McCarthy Was Forced to Drop Out Because Conservatives Are Fed Up With Establishment Leadership
Genevieve Wood /
What difference can around 40 votes make? In the case of who will be the next speaker of the House of Representatives, it turns out, quite a big one.
When the House Freedom Caucus, which consists of around 40 House members, announced Wednesday that it would support Rep. Daniel Webster, R-Fla., that meant the frontrunner, Rep. Kevin McCarthy, R-Calif., would likely fall short of the 218 votes he needed in the full House vote, which had been scheduled for later this month.
So, while 40 votes, give or take, isn’t enough to make someone the next speaker of the House, it is enough to ensure that someone won’t be.
And in this case, that someone is not just McCarthy, but more what and whom he is seen as representing—namely, the Washington and GOP establishment.
McCarthy dropped out of the race because conservative voters and grassroots have had it. They are frustrated with politicians who have made promises and not kept them, and they have lost patience with the “go along, get along” Republican leadership that has done nothing to change the culture in Washington.
You will hear over the coming days by sages of the political class that those responsible for John Boehner stepping down and McCarthy dropping out simply “don’t understand how to govern.” They will lament “what a mess things now are.”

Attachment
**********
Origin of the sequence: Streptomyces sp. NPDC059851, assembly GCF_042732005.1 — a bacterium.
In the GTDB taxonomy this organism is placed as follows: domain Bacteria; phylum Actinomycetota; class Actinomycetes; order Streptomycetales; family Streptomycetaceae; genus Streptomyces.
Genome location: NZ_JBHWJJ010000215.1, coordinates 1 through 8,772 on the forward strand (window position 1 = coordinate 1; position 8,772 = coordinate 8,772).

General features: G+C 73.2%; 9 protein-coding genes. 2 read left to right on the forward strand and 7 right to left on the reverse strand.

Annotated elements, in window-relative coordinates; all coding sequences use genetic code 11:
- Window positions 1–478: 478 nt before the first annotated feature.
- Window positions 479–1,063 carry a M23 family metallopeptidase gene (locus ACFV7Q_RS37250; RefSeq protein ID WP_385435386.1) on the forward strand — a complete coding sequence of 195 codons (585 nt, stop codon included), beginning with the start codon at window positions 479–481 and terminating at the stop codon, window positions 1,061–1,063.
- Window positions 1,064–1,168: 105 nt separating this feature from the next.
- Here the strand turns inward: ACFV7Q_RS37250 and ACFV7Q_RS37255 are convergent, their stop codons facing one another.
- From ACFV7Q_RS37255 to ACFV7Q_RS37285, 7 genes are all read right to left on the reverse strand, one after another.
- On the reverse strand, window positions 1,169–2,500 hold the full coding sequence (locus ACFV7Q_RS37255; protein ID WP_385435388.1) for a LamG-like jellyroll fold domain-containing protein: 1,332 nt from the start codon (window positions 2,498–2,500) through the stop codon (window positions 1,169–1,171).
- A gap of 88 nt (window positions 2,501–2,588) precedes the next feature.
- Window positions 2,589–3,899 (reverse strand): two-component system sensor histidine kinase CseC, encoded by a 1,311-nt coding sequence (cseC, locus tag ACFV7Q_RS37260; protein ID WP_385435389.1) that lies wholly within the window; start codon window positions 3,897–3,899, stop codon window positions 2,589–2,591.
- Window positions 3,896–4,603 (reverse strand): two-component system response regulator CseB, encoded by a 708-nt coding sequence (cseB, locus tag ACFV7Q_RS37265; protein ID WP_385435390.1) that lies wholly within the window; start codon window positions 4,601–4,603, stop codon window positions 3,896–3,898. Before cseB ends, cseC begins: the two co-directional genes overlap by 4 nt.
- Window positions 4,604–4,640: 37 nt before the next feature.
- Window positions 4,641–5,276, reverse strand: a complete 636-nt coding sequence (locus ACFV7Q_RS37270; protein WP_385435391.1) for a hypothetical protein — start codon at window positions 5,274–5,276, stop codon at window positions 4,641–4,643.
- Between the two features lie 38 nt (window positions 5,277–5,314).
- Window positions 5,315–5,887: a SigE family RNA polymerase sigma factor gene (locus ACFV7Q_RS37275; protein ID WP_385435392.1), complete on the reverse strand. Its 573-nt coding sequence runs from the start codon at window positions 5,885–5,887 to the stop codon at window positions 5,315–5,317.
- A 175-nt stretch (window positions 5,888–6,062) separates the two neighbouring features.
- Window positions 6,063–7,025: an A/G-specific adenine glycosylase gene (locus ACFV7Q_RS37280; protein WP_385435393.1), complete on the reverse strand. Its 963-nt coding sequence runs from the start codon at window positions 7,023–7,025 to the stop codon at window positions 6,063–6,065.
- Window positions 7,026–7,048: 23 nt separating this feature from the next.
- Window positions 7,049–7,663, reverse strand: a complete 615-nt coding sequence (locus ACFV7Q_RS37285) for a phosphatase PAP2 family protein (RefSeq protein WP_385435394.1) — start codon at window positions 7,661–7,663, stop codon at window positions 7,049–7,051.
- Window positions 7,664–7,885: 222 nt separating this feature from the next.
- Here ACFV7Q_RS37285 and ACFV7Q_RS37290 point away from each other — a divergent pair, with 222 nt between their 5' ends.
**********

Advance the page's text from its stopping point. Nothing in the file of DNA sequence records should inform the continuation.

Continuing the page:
After all, there is a debt limit to be raised (because an $18-trillion deficit isn’t big enough) and a budget deal (that continues to fund Planned Parenthood) to be made and a highway bill (that doesn’t pay for itself) to be passed!
Never mind that that is not at all the kind of “governing” voters who put Republicans in charge of Congress had in mind when casting their ballots in November of 2014. On issue after issue, from challenging President Barack Obama’s executive amnesty moves to repealing Obamacare to ending taxpayer funding for Planned Parenthood, Republican leadership has continually failed to fight the good fight.
Yes, Obama regularly makes veto threats and talks about his phone-and-pen strategy, but the fact that he has been forced to issue only four vetoes doesn’t show how strong he is. Instead, it shows how weak the GOP has been, how consistently the party has refused to battle with Obama
When announcing his decision to drop out, McCarthy said, “I just think it’s best we have a new face.”
Actually, what would be best is for House Republicans to elect a leader who will do what their constituents elected them to do: stand up for conservative principles and stop ceding victories to Obama before even engaging in battle.
The choice House Republicans make about the next speaker will go a long way in determining the choice conservative voters make in the next election. If they hope to keep their majorities in Congress, they had best choose wisely.